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Introduction to Linux - A Hands on Guide
This guide was created as an overview of the Linux Operating System, geared toward new users as an exploration tour and getting started guide, with exercises at the end of each chapter.
For more advanced trainees it can be a desktop reference, and a collection of the base knowledge needed to proceed with system and network administration. This book contains many real life examples derived from the author's experience as a Linux system and network administrator, trainer and consultant. They hope these examples will help you to get a better understanding of the Linux system and that you feel encouraged to try out things on your own.
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i am the personification of the word newbie when it comes to linux so im probably missing something obvious here but anyway, i downlaod an intallation programme, a .exe file, it ends up in "my documents" folder i double click and nothing, i cant open any .exe files and therefore cant install anything, im running mandrake
Most products that you are probably familiar with from Windows will not* work under Linux, however there are alternatives in Linux which are often similar to their Windows equivalents. At first it can be confusing when you suddenly can't use MSN Messenger, WinAmp, etc... but you just need to run Gaim, XMMS, etc.. instead. The names are different, but you will get used to it after a while.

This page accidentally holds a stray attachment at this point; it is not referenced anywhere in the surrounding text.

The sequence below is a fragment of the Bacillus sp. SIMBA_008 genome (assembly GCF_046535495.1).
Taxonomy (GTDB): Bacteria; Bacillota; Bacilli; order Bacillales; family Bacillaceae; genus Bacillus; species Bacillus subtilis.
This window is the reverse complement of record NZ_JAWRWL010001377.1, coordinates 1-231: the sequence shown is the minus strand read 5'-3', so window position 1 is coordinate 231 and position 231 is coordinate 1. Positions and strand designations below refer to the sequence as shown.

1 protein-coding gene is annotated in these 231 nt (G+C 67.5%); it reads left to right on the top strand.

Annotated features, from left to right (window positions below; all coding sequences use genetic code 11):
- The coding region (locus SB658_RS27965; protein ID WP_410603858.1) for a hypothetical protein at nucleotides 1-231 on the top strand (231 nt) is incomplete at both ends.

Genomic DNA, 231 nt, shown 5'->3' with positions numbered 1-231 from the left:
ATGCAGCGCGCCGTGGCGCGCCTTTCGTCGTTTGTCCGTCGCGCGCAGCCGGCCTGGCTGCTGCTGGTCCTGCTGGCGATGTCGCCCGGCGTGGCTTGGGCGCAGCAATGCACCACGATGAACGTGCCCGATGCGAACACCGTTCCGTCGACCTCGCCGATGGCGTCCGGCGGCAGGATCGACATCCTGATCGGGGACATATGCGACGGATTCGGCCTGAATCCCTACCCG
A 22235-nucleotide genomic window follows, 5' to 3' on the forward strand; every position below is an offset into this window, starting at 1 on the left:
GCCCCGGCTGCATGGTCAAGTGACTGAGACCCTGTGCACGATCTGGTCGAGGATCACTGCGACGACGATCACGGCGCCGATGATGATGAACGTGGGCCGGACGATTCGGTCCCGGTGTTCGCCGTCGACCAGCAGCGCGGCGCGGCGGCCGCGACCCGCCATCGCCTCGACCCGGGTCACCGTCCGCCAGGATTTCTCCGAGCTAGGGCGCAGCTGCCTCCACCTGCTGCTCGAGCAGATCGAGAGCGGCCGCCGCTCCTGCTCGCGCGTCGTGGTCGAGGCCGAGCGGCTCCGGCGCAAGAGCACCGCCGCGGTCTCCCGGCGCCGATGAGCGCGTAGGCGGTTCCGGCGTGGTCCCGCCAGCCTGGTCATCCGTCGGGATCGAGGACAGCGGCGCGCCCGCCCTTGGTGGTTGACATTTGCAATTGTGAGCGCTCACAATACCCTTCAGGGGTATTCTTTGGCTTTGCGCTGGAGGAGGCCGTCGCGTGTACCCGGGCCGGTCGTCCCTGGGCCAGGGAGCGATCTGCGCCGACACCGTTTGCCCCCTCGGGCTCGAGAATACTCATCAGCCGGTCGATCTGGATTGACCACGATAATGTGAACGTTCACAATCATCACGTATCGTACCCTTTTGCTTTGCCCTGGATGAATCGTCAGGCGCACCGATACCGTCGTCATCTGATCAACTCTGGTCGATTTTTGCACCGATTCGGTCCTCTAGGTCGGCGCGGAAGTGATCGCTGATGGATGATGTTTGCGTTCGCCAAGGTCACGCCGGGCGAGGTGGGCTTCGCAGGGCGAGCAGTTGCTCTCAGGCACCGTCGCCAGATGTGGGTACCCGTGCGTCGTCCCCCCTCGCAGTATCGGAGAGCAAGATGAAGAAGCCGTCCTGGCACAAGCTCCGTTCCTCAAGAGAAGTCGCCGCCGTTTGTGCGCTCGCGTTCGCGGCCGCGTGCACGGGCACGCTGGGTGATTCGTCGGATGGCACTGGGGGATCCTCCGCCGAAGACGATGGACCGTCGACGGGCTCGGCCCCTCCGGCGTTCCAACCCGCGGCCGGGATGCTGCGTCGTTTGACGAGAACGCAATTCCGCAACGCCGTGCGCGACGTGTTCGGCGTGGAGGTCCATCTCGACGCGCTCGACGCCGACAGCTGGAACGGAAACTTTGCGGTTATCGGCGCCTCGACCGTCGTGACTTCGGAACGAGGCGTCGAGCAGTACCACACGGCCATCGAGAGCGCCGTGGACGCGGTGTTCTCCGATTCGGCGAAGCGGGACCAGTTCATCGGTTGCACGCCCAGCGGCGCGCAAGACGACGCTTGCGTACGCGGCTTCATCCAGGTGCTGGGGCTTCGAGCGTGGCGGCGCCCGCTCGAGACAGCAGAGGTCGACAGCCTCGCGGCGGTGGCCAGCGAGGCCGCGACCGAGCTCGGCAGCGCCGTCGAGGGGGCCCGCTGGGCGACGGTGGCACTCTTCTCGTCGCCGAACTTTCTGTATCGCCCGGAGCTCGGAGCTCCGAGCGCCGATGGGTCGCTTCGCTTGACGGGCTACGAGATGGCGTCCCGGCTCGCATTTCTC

Location: The land of the free and the home of the brave
Distribution: Slack 10
You may be a little confused on this whole concept so let ol' Squall explain it to you:
In Linux, there are no such things as file extensions. If you see a example.txt file or a example.tar.gz file, they're just there to help the user identify. A file that can be run in linux has an executable proplerty to it, think of it as a text file that can execute. In Linux, these files are often displayed in green. Press "ls -l" to see the file permissions. If there is an x in it, it is executable. To make a file executable, type chmod a+x fileexample